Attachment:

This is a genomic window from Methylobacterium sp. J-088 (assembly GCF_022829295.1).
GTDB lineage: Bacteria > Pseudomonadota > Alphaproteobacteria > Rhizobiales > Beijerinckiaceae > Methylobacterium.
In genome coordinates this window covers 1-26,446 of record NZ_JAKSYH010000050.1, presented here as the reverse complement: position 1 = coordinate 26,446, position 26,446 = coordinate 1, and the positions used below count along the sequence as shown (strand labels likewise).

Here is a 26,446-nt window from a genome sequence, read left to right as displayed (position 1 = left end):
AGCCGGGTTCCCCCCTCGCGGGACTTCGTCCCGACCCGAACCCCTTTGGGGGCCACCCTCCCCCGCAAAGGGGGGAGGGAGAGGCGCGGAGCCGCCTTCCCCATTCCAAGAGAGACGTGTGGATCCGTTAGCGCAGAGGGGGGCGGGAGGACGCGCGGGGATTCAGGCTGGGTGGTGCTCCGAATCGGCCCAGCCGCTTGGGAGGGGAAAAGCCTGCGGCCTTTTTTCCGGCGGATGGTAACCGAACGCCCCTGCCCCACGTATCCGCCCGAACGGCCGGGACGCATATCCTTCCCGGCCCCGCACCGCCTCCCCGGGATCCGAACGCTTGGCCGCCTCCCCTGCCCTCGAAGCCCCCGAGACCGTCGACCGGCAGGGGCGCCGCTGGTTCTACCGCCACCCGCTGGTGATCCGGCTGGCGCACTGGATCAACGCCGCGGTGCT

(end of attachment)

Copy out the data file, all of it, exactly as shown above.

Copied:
This is a genomic window from Methylobacterium sp. J-088 (assembly GCF_022829295.1).
GTDB lineage: Bacteria > Pseudomonadota > Alphaproteobacteria > Rhizobiales > Beijerinckiaceae > Methylobacterium.
In genome coordinates this window covers 1-26,446 of record NZ_JAKSYH010000050.1, presented here as the reverse complement: position 1 = coordinate 26,446, position 26,446 = coordinate 1, and the positions used below count along the sequence as shown (strand labels likewise).

Here is a 26,446-nt window from a genome sequence, read left to right as displayed (position 1 = left end):
AGCCGGGTTCCCCCCTCGCGGGACTTCGTCCCGACCCGAACCCCTTTGGGGGCCACCCTCCCCCGCAAAGGGGGGAGGGAGAGGCGCGGAGCCGCCTTCCCCATTCCAAGAGAGACGTGTGGATCCGTTAGCGCAGAGGGGGGCGGGAGGACGCGCGGGGATTCAGGCTGGGTGGTGCTCCGAATCGGCCCAGCCGCTTGGGAGGGGAAAAGCCTGCGGCCTTTTTTCCGGCGGATGGTAACCGAACGCCCCTGCCCCACGTATCCGCCCGAACGGCCGGGACGCATATCCTTCCCGGCCCCGCACCGCCTCCCCGGGATCCGAACGCTTGGCCGCCTCCCCTGCCCTCGAAGCCCCCGAGACCGTCGACCGGCAGGGGCGCCGCTGGTTCTACCGCCACCCGCTGGTGATCCGGCTGGCGCACTGGATCAACGCCGCGGTGCT